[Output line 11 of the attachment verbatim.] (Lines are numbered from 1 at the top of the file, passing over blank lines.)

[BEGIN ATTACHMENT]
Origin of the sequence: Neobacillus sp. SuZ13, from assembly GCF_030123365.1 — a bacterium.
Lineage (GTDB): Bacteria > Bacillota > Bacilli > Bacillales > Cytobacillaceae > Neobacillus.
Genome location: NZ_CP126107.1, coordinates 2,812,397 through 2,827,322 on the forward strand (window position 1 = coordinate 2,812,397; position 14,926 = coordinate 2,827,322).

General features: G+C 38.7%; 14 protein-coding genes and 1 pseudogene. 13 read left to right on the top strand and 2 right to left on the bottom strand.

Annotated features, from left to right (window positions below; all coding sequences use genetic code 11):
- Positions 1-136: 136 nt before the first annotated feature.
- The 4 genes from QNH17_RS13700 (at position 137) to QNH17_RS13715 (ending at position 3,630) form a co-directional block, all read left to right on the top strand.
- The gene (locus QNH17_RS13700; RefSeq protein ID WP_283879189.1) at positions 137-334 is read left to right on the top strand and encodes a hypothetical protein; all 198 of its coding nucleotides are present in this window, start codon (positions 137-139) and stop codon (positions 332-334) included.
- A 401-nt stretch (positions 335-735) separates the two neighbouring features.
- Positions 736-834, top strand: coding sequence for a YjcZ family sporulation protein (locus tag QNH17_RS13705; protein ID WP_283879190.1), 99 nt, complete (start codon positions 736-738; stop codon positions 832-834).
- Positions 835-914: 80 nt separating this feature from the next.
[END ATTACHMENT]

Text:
- Positions 835-914: 80 nt separating this feature from the next.